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Original research
Detection and characterization of intracranial aneurysms: a 10-year multidetector CT angiography experience in a large center
  1. Jeremy J Heit1,
  2. R Gilberto Gonzalez2,
  3. David Sabbag3,
  4. H Bart Brouwers4,
  5. Edgar Gerardo Ordonez Rubiano5,
  6. Pamela W Schaefer2,
  7. Joshua A Hirsch6,
  8. Javier M Romero2
  1. 1Interventional Neuroradiology Division, Department of Radiology, Stanford University Hospital, Stanford, California, USA
  2. 2Neuroradiology Division, Department of Radiology, Massachusetts General Hospital, Boston, Massachusetts, USA
  3. 3Department of Radiology, Massachusetts General Hospital, Boston, Massachusetts, USA
  4. 4Departments of Neurosurgery and Radiology, Brain Center Rudolf Magnus, University Medical Center Utrecht, Utrecht, The Netherlands
  5. 5Department of Neurosurgery, Hospital Infantil Universitario de San Jose, Bogota, Bogota, Columbia
  6. 6Neurointerventional Radiology Division, Department of Radiology, Massachusetts General Hospital, Boston, Massachusetts, USA
  1. Correspondence to Dr Jeremy J Heit, Interventional Neuroradiology Division, Department of Radiology, Stanford University, 300 Pasteur Drive, Room S-047, Stanford, CA 94305, USA; jheit{at}stanford.edu

Abstract

Background CT angiography (CTA) is increasingly used for the detection, characterization, and follow-up of intracranial aneurysms. A lower threshold to request a CT angiogram may render a patient population that differs from previous studies primarily evaluated with conventional angiography. Our objective was to broaden our knowledge of the factors associated with aneurysm rupture and patient mortality in this population.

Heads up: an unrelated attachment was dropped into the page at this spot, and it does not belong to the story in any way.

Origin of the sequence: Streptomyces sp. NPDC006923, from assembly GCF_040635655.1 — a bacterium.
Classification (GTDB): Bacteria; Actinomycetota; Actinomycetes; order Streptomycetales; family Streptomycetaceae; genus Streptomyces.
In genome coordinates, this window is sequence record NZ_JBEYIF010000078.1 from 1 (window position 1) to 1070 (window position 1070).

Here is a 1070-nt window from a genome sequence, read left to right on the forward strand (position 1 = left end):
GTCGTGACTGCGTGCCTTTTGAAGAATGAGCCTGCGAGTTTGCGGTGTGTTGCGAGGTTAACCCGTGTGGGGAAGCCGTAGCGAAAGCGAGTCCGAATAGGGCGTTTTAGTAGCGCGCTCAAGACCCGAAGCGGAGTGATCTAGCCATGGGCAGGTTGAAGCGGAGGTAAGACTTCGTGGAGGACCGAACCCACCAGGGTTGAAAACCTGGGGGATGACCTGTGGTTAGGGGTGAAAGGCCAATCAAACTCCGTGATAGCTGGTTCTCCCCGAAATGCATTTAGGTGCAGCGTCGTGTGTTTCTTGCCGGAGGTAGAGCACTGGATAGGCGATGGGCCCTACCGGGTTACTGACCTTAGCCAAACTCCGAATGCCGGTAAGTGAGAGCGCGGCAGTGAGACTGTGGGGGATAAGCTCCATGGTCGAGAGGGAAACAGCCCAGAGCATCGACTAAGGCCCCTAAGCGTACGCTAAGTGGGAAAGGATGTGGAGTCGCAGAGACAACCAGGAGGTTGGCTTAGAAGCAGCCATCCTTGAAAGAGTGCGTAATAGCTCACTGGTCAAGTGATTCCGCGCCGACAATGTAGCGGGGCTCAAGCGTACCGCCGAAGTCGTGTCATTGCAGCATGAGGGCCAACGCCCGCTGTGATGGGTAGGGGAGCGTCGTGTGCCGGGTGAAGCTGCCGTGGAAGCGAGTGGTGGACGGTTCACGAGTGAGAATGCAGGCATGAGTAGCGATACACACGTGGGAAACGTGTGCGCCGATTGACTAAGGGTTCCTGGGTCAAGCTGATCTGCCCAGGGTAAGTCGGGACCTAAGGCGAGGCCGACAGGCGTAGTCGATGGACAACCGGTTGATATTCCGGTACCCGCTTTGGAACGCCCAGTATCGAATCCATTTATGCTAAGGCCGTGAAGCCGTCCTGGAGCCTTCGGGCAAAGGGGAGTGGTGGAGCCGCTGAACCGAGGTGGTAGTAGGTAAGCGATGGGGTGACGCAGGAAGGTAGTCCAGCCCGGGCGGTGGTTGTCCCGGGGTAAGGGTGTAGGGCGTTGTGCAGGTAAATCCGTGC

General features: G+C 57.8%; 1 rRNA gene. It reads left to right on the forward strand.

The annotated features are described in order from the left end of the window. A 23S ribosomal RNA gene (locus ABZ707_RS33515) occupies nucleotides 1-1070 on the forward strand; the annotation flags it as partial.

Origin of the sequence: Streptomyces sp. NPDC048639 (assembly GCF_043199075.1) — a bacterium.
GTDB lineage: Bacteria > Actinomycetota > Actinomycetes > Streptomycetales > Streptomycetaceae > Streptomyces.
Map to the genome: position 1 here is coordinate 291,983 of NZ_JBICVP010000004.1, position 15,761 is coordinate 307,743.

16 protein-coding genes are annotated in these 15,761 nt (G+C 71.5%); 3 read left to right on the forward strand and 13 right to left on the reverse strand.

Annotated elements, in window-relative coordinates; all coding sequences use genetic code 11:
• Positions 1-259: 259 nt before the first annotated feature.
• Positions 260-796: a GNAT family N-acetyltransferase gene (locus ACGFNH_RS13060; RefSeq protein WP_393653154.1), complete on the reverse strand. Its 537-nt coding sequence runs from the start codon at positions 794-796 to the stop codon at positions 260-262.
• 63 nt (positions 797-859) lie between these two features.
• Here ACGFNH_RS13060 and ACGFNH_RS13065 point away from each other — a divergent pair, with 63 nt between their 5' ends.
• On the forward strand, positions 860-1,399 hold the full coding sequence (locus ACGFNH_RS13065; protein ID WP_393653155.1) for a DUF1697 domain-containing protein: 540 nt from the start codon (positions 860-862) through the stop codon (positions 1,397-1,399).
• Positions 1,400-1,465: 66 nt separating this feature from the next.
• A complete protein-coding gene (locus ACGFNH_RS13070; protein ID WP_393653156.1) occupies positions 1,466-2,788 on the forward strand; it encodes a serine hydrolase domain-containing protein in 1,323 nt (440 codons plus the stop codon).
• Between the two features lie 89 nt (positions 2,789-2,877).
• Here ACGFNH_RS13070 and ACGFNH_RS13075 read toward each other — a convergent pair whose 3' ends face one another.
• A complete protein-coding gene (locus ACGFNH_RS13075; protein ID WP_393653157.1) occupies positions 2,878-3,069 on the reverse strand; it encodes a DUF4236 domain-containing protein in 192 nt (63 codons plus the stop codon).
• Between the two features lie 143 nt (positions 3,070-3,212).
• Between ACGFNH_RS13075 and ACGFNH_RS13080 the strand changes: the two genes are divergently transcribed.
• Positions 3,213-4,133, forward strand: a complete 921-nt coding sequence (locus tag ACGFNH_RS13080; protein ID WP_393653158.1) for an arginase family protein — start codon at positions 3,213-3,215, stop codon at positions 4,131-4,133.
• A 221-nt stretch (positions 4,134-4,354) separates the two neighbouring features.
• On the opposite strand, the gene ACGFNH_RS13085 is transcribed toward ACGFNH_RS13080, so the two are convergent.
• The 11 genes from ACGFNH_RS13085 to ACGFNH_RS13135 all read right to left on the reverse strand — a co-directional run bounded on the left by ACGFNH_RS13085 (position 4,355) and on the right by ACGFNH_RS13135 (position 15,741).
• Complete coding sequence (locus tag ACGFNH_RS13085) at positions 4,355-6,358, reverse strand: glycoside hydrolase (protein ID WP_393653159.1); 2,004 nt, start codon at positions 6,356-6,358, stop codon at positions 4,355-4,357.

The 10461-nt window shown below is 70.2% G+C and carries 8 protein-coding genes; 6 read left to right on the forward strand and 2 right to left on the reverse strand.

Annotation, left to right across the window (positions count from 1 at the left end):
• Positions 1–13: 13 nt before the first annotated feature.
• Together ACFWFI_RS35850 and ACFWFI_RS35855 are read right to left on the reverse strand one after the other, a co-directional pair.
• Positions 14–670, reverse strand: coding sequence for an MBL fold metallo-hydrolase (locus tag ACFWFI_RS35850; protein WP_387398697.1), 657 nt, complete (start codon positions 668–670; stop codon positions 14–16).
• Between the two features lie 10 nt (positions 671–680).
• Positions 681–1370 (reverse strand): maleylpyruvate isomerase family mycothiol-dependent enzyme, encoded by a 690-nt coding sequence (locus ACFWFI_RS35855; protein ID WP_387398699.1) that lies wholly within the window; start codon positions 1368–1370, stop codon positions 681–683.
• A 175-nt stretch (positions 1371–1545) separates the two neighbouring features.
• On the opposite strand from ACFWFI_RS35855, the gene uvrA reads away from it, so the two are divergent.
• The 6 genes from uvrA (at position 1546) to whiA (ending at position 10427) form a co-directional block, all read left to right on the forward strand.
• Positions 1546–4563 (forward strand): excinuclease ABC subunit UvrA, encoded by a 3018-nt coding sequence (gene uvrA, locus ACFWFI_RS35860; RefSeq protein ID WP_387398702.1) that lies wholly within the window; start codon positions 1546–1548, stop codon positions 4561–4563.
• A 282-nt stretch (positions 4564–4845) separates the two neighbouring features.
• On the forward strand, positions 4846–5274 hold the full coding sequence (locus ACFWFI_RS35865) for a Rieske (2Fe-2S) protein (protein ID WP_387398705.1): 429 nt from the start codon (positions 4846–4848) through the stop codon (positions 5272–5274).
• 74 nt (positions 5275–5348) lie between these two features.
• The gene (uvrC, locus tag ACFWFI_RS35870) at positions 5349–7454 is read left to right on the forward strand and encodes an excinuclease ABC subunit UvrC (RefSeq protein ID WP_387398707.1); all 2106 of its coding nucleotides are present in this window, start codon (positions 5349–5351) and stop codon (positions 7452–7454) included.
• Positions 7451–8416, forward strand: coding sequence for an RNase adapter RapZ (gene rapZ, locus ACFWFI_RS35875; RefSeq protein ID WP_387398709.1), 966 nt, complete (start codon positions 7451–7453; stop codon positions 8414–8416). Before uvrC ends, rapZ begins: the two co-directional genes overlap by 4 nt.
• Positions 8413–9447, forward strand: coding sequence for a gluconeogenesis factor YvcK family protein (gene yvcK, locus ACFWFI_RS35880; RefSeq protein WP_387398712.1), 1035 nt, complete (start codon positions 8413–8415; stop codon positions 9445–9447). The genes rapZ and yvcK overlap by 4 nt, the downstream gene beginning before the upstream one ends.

Methods All CTA studies performed over a 10-year period at a large neurovascular referral center were reviewed for the presence of an intracranial aneurysm. Patient demographics, mortality, CTA indication, aneurysm location, size, and rupture status were recorded.

Results 2927 patients with aneurysms were identified among 29 003 CTAs. 17% of the aneurysms were ruptured at the time of imaging, 24% of aneurysms were incidentally identified, and multiple aneurysms were identified in 34% of patients. Aneurysms most commonly arose from the supraclinoid internal carotid artery (22%), the middle cerebral artery (18%), and the anterior communicating artery (13%). Male sex, age <50 years, aneurysms >6 mm, and aneurysms arising from the anterior communicating artery, posterior communicating artery, or the posterior circulation were independent predictors of aneurysm rupture. Independent mortality predictors included male sex, posterior circulation aneurysms, intraventricular hemorrhage, and intraparenchymal hemorrhage.

Conclusions These results indicate that aneurysms detected on CTA that arise from the anterior communicating artery, posterior communicating artery, or the posterior circulation, measure >6 mm in size, occur in men, and in patients aged <50 years are associated with rupture.

  • Aneurysm
  • CT Angiography
  • CT
  • Hemorrhage
  • Subarachnoid

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Footnotes

  • Twitter Follow Edgar Ordonez-Rubiano at @edgargo88

  • Contributors JJH, JMR, JAH, and RGG conceived and designed the research. JJH, DS, and EGOR acquired the data. JJH, JMR, JAH, RGG, and PWS analyzed and interpreted the data. JJH and JMR drafted the manuscript. JJH, JMR, JAH, RGG, and HBB made critical revisions to the manuscript. JJH, JMR, JAH, RGG, DS, EGOR, HBB, and PWS approved the final version of the manuscript.

  • Competing interests None declared.

  • Ethics approval Ethics approval was obtained from the Massachusetts General Hospital IRB.

  • Provenance and peer review Not commissioned; externally peer reviewed.

  • Data sharing statement Data available upon request and collaboration agreement.

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